Harold Montgomery, « How much do you miss me« http://www.bopping.org/wp-content/uploads/2014/06/wolf-tex-103-Harold-Montgomery-How-Much-Do-You-Miss-Me.mp3download
The artist was named DANNY BROCKMAN & the Golden Hill Boys, on Poor Boy 107. First side is Hillbilly bop, « Stick around » from 1959, when Brockman was D.J. at WTMT in Louisville, KY. Great Starday sound, a powerful rhythm guitar, great interplay between lead guitar and steel during the solo, fabulous (altho’ too short) fiddle solo. A ‘must ’ record for Starday sound lovers. The flipside is sung in unisson duet with a certain Carl Jones. Nothing exceptional with « Don’t you know it’s true », a real Everly Bros. -alike. With fine steel and fiddle solos. Brockman also appeared on Dixie 859 (« Big big man »), more on him in a future fortnight.
Danny Brockman, « Stick around » http://www.bopping.org/wp-content/uploads/2014/06/poor-boy-107-Danny-Brockman-And-The-Golden-Hill-Boys-Stick-Around-.mp3download
Danny Brockman & Carl Jones, « Don’t you know it’s true« http://www.bopping.org/wp-content/uploads/2014/06/Poor-boy-107B-Danny-Brockman-Carl-Jones-Dont-You-Know-Its-True.mp3download
Finally in Omaha, Nebraska (frontier to Canada). 1958, with the wild double-sider « The itch/Baby doll » by CARL CHERRY on the Tene label. « Baby doll » is a typical White doo-wop rocker, good although average. THE side is the garage Rockabilly « The itch » (Tene 1023), prettily sensual. Cherry has got the feel and itch, and the drummer and lead guitar player (RaB HOF says the guy was legally blind!) too ! Fantastic garage sound…They don’t play this way anymore, even with the wilder neo-rockabilly European bands.
Carl Cherry & Wild Cherries, « The itch » http://www.bopping.org/wp-content/uploads/2014/06/Tene-1023B-Carl-Cherry-The-Itch.mp3download
Carl Cherry & Wild Cherries, « Baby doll » http://www.bopping.org/wp-content/uploads/2014/06/tene-1023A-CARL-CHERRY.-BABY-DOLL..mp3download
Carl Cherry & Wild Cherries
Howdy folks ! Hope you will enjoy those selections of the present fortnight. Now it’s very hot in southern France, so is the music I choose.
From Harrington, KY., do come GORDON SIZEMORE on the Alvic label (no #. Thanks Mr. Dean C. Morris for the scan of the label!). « Waddlin baby » [sic] is a Country, near Rockabilly from 1962. The voice of the singer is nasal and sounds a little old. The guy must have been the perfect Country boy. He his backed by (apparently) two brothers, Johnny and Casey Jones. One of them does a fine fiddle solo. The record, if you find it, will cost you between $ 100 and 200 !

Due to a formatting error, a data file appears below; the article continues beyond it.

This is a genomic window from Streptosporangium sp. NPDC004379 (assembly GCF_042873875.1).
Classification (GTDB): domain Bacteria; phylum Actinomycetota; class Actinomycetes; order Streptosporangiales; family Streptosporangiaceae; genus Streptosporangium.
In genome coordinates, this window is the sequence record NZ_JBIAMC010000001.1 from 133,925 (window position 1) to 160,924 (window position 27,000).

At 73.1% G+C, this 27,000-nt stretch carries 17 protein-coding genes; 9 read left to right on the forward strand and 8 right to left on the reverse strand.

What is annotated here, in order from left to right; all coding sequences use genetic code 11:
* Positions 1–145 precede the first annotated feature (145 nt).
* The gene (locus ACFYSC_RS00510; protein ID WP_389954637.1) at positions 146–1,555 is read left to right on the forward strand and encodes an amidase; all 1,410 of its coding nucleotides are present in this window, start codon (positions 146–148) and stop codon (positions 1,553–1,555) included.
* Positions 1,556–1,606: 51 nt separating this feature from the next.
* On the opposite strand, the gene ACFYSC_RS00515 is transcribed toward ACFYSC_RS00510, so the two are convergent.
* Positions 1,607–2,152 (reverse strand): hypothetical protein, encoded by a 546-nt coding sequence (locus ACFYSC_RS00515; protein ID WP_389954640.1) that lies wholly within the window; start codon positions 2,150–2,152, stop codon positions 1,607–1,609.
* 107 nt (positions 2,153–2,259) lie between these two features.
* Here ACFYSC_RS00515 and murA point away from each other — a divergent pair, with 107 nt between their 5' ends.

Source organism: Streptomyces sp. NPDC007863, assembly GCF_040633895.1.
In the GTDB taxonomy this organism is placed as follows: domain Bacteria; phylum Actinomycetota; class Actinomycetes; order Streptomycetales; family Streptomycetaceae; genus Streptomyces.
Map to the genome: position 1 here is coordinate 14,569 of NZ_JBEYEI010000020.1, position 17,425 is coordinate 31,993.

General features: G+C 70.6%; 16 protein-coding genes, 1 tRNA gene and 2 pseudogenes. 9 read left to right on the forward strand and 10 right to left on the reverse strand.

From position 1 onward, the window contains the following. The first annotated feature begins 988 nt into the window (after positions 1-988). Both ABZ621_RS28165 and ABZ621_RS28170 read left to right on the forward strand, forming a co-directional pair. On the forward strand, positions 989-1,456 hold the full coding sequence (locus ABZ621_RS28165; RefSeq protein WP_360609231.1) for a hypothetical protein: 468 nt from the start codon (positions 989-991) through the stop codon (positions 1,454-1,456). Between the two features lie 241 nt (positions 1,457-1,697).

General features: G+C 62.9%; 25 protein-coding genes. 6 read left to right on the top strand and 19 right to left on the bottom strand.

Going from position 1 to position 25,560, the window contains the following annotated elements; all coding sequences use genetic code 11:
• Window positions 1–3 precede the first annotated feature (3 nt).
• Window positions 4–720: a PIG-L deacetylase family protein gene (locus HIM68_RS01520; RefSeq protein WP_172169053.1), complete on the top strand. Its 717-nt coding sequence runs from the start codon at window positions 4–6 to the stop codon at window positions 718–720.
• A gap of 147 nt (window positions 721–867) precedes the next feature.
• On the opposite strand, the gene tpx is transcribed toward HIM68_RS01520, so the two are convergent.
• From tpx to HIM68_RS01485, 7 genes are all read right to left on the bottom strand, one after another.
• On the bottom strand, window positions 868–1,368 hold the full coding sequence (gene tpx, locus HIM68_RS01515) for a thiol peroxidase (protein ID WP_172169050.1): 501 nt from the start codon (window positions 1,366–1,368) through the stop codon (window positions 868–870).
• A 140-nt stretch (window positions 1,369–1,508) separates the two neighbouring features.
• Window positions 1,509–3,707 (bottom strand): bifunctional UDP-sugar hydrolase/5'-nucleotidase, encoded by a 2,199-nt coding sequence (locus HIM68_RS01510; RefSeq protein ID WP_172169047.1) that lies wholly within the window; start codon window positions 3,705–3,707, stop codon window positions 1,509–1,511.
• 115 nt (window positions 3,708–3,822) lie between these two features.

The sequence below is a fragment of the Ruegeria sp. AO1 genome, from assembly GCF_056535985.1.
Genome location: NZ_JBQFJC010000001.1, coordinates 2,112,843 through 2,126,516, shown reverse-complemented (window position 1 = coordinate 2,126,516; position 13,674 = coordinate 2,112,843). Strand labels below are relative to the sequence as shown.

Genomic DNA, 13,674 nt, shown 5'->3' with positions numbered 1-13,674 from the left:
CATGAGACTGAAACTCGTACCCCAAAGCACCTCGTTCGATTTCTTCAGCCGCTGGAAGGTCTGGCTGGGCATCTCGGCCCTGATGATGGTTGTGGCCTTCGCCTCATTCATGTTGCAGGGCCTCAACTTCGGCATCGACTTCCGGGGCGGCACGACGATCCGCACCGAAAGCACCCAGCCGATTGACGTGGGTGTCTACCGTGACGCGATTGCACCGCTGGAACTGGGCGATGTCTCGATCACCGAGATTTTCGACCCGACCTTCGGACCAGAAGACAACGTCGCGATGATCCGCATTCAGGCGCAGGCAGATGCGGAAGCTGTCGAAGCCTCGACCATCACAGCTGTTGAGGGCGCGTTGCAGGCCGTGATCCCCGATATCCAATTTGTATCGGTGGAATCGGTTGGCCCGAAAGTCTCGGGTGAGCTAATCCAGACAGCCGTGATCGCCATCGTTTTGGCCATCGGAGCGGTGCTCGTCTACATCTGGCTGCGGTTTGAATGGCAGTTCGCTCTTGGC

Gordon Sizemore « Waddlin baby »http://www.bopping.org/wp-content/uploads/2014/06/alvic-Gordon-Sizemore-Waddlin-Mama.mp3download
Tom Wilson « Why’d you pick on me »http://www.bopping.org/wp-content/uploads/2014/06/cool-135B-Tommy-Wilson-Whyd-You-Pick-On-Me.mp3download
To learn more about the COOL label, go to Dean C. Morris blogsite: http://anorakrockabilly45rpm.blogspot.co.uk
On the Harrison, NJ. Cool label (# 135B) we go now to TOM WILSON and « Why’d you pick on me », a fast Rockabilly flavored Country rocker, with fine slapping bass. The name of the singer sounds familiar to me, I know at least another Tom Wilson on the Crest label out of California, surely a different person. The disc is from 1960.
Next two tracks are sung and played by BUDDY ALLEN and his Drifting Vagabonds on the Driftwood label (# 1001) from Waynesboro, PA. « Driftwood on the river » is the side for hillbilly bop fans : a medium paced ditty, with a nice mellow voice, backed by a fiddle and steel-guitar (a solo). A great record from, I’d say, 1955. Allen had another issue, « Allegheny moon » on Driftwood 1002 (untraced)
The flipside is totally different. « God loves His Children » is a fast sacred hillbilly with a good touch of bluegrass : a mandolin solo per example. Hear the most the great falsetto vocal ! Is the singer the same Buddy Allen who did « Shine, shave, shower » on Tennessee 748?
Buddy Allen « Driftwood on the river »http://www.bopping.org/wp-content/uploads/2014/06/DRIFTWOOD-1001A-Buddy-allen-driftwood-on-the-river.mp3download
Buddy Allen « God loves His children »http://www.bopping.org/wp-content/uploads/2014/06/DRIFTWOOD1001B-buddy-allen-God-loves-his-children.mp3download
From Louisiana next two tracks by a relatively famous HOLLIS ALBIN, for the minor classic « Vee-eight Ford boogie » on the Hammond label, out of Baton Rouge (1959). Loud drums, nasal vocal, topical lyrics, all these make of the track a gem, a classic. (# 106A). The flipside is, in my mind, equally good, altho’ in a different manner. « Uncle Earl don’t stand alone » is a medium hillbilly bop, with a backing of banjo and fiddle, over amusic lyrics.
Hollis Albin, « Vee-Eight Ford boogie http://www.bopping.org/wp-content/uploads/2014/06/hammond-106-HOLLIS-ALBIN-Vee-eight-Ford-Boogie.mp3download
Hollis Albin, « Uncle Earl don’t stand alone »http://www.bopping.org/wp-content/uploads/2014/06/hammond-106B-HOLLIS-ALBIN-Uncle-Earl-Dont-Stand-Alone-.mp3download